Acadian Village in Van Buren
Activities: Maine history, historic tours, historic homes and architecture.
Region: Aroostook County
- General Public: mid-June to mid-September
- Special Tours (10 or more people): May 31 to October 31
Admission: Adults: $5; Students: $2.50
An Immersion Into the Past
Discover the daily customs and cultural heritage of the Acadians, descendants of the French who settled in Acadia (a colony of New France in northeastern North America, including parts of present-day Maine) in the 17th and 18th centuries. Owned and operated by Notre Héritage Vivant/Our Living Heritage and on the National Register of Historic Places, The Acadian Village offers a glimpse into the lives of those Acadians who settled in the St. John Valley during the mid-1700s.
Its location in border-crossing town Van Buren means you are right at the cusp of being in Canada. And its placement along the picturesque St. John Valley Cultural Byway/Fish River Scenic Byway allows for plenty of historical landmark sightings and panoramic vistas to enjoy during your trip.
Exploring the Acadian Village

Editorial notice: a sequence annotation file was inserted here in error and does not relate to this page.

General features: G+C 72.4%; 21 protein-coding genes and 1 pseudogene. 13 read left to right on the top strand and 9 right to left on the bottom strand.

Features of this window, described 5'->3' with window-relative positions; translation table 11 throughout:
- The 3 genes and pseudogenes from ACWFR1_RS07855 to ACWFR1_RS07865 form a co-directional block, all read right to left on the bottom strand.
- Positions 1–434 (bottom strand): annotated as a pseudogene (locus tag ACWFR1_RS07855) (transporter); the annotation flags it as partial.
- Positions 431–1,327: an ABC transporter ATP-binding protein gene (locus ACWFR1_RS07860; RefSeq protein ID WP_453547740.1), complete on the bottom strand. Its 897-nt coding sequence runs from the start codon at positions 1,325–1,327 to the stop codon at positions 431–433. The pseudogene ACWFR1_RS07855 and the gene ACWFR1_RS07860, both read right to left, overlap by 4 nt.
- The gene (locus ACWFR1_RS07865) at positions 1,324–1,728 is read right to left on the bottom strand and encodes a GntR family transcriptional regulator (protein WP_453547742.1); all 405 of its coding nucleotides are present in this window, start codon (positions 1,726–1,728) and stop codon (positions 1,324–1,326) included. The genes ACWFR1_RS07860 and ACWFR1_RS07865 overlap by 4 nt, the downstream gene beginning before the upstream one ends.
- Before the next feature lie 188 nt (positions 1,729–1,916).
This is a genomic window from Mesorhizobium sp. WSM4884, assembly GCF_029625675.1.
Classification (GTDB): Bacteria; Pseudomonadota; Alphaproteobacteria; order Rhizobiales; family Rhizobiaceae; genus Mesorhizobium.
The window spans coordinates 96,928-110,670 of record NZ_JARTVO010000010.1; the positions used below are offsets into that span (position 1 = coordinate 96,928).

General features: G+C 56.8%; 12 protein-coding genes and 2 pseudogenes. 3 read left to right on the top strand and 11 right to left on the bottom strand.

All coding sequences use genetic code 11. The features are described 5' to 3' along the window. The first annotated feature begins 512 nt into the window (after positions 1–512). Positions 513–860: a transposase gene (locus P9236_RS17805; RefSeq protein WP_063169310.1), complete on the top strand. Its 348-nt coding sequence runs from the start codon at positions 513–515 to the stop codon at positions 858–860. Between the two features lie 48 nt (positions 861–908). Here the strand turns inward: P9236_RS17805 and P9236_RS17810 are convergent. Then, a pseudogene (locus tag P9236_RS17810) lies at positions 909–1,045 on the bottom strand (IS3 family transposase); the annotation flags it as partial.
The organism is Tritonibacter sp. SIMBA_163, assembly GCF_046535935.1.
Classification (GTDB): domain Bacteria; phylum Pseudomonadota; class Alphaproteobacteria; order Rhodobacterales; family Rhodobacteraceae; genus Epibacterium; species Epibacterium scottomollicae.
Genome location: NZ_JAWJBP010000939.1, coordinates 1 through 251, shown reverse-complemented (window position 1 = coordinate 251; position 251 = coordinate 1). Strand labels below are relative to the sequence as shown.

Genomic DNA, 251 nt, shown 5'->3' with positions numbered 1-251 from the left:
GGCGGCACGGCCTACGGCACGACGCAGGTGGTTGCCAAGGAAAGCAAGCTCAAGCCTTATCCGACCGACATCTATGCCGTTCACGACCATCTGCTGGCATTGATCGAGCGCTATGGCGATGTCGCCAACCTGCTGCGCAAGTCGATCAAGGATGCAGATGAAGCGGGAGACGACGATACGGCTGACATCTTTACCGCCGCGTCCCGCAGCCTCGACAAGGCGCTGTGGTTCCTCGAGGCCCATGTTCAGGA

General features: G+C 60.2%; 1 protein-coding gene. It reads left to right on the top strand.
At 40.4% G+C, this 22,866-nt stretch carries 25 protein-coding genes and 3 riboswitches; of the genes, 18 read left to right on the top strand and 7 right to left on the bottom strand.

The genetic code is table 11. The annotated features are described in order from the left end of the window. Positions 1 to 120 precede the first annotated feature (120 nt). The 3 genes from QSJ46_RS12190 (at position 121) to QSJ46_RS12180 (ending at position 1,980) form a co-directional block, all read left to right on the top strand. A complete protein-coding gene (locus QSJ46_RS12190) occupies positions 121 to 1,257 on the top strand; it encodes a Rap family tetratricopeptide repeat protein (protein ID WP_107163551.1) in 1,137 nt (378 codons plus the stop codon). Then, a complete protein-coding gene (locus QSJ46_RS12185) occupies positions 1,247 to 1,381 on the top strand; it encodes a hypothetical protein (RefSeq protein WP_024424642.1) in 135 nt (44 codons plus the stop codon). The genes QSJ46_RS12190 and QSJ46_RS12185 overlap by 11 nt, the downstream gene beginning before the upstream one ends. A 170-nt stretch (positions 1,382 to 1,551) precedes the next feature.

The village’s 17 buildings overlooking the St. John River beckon to a different time, showcasing both replicas and original structures moved on-site. There’s a reconstruction of an early 18th-century log church with one of the oldest bells in the valley, an original schoolhouse from 1875, a country store selling local arts and crafts, and more. Wander into the interior of the Morneault House, one of the oldest homes in the St. John Valley, and you can easily picture a cauldron bubbling in the old stone fireplace. Historic architecture buffs will note the classically Acadian nautical construction and other 19th-century structural details. A great opportunity for adults and kids alike, the experience is as educational as it engaging to the senses.
The Acadian Legacy
Descending from the French who settled in Acadia, the Acadians initially settled at Port-Royal and gradually grew to occupy adjacent areas, relying on mixed farming, livestock and marshland crops. Their deportation by the British from 1755-1778 defined the history of Acadian people and forever changed the human geography of Canada’s Maritime Provinces. Today, Acadians live predominantly in the Canadian Maritime provinces, parts of Quebec, Canada, Louisiana and Maine, including present-day St. John Valley. Since 1994, The Acadian World Congress has worked to unite Acadian people, preserve their rich history and commemorate those lost during the deportation. The next Congress will take place in Nova Scotia in 2024.
Lodging Near Van Buren
After a day exploring history, bring yourself back to the present and take respite in a nearby town. Just a half-hour drive away is the city of Caribou, offering plenty of charming inns and bed-and-breakfast establishments. Presque Isle can be reached in 45 minutes and offers hotels, inns and a convention center.